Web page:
Baba, the Barber!

Childhood memories are always cherished and no matter where one goes, they are the permanent companions through our life journey. Everyone relives those nostalgic moments through every phase of his or her lives. A devout Muslim man owned Janta Hair Cutting Saloon that was about 150 meters from our house, in Ranebennur. I don’t remember his name, but we fondly addressed him as ‘baba’. That hair cutting shop was their family venture and all his three sons took turns to help their father in his business. He wasn’t a literate man in a conventional sense, but he was an extremely affectionate man with an uncommon business sense. I still remember, he was a fellow with a “meethi zubaan”! For all our family functions, be it a ‘mundan’ ceremony or a thread ceremony, he was a permanent fixture: All other rituals followed only after he was done with his work.

Once a month was our routine visit to the baba’s barbershop. Since he was our family barber, all the members of our joint family, including the vacationing cousins, were his loyal customers. The way he handled his customers was praiseworthy, right from welcoming them with a gleam in his eyes and a genuine smile on his face. He often had around 4-5 chairs for the customers in “Q”. The moment any one entered, he would greet them, offer them a chair and handover a news paper/ magazine to read, even when he was in the middle of a ‘hair cut’. It wasn’t that the newspapers were placed for the customers to pick up; it was that he personally handed over a reading material to a customer, keeping in mind their interests. Although he did this instinctively, it ensured that no customer left his shop out of impatience. He would often engage the waiting customers in some religious or political talks, even when engaged in a haircut. This was yet another trick to hold the waiting customers. However, the man was so very genuine, those things never appeared to be the tricks.

He could attend to three customers, at any given moment. While he was in the middle, his obedient sons handled two other customers on the sides. He controlled the ‘operations’ from being in the ‘center’ of the goings-on.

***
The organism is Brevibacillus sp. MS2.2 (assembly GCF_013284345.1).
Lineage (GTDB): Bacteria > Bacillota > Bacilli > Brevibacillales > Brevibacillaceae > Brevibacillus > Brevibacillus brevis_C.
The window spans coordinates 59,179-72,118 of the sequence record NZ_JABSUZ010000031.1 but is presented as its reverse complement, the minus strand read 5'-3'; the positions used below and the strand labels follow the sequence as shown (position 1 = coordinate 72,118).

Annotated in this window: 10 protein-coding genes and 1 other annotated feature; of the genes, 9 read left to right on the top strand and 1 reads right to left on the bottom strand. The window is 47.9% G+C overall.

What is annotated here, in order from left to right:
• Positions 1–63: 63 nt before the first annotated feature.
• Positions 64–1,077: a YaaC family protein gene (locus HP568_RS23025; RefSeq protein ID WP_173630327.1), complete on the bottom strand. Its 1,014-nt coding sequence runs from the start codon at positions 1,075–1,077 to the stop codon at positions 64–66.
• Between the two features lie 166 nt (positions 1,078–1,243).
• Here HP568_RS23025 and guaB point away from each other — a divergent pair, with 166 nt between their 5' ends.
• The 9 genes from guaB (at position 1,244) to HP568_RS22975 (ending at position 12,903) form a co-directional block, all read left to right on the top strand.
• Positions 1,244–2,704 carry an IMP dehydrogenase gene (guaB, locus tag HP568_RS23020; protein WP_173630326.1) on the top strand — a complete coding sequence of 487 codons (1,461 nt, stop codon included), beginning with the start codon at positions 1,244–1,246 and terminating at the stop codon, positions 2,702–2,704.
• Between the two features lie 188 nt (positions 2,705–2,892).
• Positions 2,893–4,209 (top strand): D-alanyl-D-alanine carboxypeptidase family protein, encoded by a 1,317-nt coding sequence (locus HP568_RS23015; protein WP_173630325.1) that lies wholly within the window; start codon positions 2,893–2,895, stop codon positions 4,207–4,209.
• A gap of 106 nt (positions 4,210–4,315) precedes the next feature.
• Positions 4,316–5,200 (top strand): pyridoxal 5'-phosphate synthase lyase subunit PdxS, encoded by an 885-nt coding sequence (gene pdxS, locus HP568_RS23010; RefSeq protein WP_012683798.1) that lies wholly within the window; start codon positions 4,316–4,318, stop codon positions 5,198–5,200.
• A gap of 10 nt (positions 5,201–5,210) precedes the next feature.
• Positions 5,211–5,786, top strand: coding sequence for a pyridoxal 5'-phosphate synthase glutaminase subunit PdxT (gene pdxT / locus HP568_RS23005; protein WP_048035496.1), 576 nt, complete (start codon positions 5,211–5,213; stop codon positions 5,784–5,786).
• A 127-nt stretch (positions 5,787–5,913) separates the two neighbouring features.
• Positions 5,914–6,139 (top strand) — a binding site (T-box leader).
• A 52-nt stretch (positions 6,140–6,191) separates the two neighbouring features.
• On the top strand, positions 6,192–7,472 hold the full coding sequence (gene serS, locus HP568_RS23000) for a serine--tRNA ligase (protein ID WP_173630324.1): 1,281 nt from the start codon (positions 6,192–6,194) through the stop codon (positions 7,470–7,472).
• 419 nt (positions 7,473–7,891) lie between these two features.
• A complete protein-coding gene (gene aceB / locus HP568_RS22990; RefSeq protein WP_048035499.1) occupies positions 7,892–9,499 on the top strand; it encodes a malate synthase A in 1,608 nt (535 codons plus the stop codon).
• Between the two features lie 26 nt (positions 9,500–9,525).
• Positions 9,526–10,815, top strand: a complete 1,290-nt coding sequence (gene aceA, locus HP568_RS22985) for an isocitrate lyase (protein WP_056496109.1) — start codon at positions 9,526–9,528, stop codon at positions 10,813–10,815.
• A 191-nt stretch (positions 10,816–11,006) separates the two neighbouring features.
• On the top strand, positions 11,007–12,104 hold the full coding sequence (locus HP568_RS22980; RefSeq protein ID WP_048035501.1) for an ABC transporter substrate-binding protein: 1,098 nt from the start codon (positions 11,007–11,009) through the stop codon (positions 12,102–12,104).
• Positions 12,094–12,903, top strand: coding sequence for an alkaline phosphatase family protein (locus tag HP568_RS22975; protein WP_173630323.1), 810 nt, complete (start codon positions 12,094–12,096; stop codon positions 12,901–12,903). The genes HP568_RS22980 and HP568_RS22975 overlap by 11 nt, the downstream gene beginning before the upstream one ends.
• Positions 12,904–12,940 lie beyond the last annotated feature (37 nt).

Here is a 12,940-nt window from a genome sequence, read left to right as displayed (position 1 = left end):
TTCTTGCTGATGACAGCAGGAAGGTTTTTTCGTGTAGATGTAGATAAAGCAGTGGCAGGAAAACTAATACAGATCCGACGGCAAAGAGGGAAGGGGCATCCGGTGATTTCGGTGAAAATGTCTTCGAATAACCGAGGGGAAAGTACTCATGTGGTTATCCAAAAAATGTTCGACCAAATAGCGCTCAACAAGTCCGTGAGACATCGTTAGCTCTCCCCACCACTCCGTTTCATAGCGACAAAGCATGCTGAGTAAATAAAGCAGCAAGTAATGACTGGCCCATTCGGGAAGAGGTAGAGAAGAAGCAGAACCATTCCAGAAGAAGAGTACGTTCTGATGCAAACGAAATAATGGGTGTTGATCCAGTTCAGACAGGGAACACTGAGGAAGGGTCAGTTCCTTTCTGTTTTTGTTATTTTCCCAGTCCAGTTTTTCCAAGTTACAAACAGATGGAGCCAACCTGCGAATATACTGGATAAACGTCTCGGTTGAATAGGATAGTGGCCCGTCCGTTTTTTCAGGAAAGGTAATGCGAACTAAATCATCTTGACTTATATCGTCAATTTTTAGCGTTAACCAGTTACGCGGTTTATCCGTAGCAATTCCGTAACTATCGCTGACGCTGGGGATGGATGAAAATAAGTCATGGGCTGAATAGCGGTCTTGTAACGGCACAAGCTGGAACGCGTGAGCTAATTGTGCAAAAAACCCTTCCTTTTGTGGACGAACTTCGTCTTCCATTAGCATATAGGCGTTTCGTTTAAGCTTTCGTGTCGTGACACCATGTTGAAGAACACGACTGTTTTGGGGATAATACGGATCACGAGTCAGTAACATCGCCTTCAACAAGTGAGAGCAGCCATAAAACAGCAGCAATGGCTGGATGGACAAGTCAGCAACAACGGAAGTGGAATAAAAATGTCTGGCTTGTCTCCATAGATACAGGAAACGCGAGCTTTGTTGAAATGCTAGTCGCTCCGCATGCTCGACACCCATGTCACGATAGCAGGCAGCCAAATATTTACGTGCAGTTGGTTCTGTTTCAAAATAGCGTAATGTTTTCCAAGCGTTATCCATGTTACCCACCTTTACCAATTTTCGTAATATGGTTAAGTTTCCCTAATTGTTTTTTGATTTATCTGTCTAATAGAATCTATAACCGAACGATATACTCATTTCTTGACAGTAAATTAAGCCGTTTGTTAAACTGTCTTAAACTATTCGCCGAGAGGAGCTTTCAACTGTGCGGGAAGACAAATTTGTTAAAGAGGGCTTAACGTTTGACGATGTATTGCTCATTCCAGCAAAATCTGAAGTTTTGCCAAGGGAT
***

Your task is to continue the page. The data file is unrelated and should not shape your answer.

It was a sparsely done up shop with just the bare essentials that were required for his trade. Three rickety chairs, in front of three fading mirrors, completed the extravagance in the shop’s décor. There were no designer chairs and such fancy ensemble. For kids like us, he had an ingenious improvisation where in he placed a wooden plank on the armrests for us to sit for the haircut. Perched atop those planks, we felt privileged during those moments. We, as kids, didn’t have the luxury of giving instructions for a haircut: ‘To cut our hair to the last bit’ was a standing instruction from the family elders. In the evenings, when he had fewer customers, he would often stand at the door of his shop, on the MG road, and smile at the known people passing by.

Janta Hair Cutting Saloon, for us, was not just about the haircuts. We had a sense of bonding with the man who served us. Those days, there was an intense bonhomie between individuals, irrespective of their trade and irrespective of their religion.

Sadly, such human relations do not exist anymore. We now live in a consumerist environment where the business is now purely transactional and fully commercialized: There is nothing to be made, except the money. And, as Bob Dylan sang in the 60s, “The Times They Are A-Changin!”

Times have not only changed, they have deteriorated!




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